About a year ago Hacker Paradise, a company who organizes trips around the world for developers, designers, and entrepreneurs who want to work and travel at the same time, decided to use PayPal as their primary payment solution.
But with vendors all over the world in places like Bali, Barcelona, Thailand, and Tokyo the company´s account got flagged by PayPal who after a month chose to freeze all of the money in the account, around $30,000.
Hacker Paradise reached out to PayPal and were able to get $10,000 released. But according to Casey Rosengren, facilitator at Hacker paradise, PayPal said they needed to hold on to the remaining money for up to six months.
– We run a low-margin ops-heavy business, so we started scrambling to make up the gap in our cash flow. With personal funds and a healthy dose of luck, we managed to keep most our vendors happy, says Casey Rosengren.
Credible Enough for a Loan
A few months later the company noticed something interesting. Advertisements started popping up on their PayPal account for PayPal´s Working Capital. A program launched in 2013 that offers loans for small businesses and has lent more than $1 billion to over 60,000 small businesses in the US, UK and Australia, according to CNBC.
After a quick check Hacker Paradise found out that they were offered a loan based on their PayPal volume.
– On one hand, PayPal was saying that our account was too risky for them to release the $20,000 they’d taken as collateral. On the other hand, they were saying our account was credible enough to offer us a loan, says Casey Rosengren.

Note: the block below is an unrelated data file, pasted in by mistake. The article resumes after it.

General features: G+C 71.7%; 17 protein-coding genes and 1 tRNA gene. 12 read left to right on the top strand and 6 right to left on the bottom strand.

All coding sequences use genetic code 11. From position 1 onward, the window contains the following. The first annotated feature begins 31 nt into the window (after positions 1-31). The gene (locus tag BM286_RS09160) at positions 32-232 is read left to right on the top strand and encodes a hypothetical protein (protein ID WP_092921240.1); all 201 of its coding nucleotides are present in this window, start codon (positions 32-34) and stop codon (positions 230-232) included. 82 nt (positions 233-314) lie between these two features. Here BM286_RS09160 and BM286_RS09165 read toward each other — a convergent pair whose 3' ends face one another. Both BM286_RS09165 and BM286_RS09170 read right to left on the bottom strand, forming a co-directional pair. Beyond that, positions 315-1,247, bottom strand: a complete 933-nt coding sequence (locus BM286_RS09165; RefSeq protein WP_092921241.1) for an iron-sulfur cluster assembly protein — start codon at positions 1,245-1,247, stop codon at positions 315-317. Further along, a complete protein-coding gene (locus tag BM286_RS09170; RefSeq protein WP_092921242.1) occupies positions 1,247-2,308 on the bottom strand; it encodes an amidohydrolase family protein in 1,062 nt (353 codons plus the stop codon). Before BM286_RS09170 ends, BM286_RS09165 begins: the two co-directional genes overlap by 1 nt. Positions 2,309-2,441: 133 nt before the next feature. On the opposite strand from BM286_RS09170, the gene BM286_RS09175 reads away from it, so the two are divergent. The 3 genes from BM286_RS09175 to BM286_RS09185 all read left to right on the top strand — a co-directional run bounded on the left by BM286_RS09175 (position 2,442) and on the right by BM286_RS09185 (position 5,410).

From PayPal to Stripe
The company reached out to PayPal again and asked how this was possible and if it was some kind of misstake. After a few weeks the payment company sent an email saying it was not a misstake and that they still were eligable for a loan. Even if a big part of the company´s funds were still frozen.
The frozen money has now been released and Hacker Paradise now use Stripe as their primary payment solution instead.
– In our case, we were able to bridge the gap with personal funds in order to stay out of the red. However, a young, cash-poor company could be left with no other option than to take PayPal up on their offer. PayPal causes a cash-flow crisis and then offers to fix it, says Casey Rosengren.